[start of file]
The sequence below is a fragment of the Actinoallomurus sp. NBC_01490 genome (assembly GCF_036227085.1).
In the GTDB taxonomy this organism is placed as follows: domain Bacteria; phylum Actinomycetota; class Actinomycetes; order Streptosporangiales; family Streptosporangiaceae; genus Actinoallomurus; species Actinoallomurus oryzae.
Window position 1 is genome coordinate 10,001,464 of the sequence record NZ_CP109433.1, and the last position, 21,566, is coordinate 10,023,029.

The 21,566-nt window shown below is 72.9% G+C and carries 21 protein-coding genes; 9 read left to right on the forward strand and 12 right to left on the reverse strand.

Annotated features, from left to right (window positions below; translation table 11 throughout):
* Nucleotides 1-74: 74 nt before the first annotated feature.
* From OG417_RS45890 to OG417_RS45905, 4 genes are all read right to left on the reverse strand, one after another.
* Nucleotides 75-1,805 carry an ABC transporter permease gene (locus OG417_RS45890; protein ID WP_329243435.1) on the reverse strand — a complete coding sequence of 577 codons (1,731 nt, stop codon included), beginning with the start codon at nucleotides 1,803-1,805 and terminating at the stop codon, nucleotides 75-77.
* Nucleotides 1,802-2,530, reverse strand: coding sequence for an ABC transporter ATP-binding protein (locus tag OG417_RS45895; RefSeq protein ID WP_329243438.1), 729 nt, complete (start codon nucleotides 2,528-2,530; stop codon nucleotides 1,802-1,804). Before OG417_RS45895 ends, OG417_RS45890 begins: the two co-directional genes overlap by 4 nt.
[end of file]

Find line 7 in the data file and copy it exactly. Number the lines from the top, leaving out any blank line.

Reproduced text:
* From OG417_RS45890 to OG417_RS45905, 4 genes are all read right to left on the reverse strand, one after another.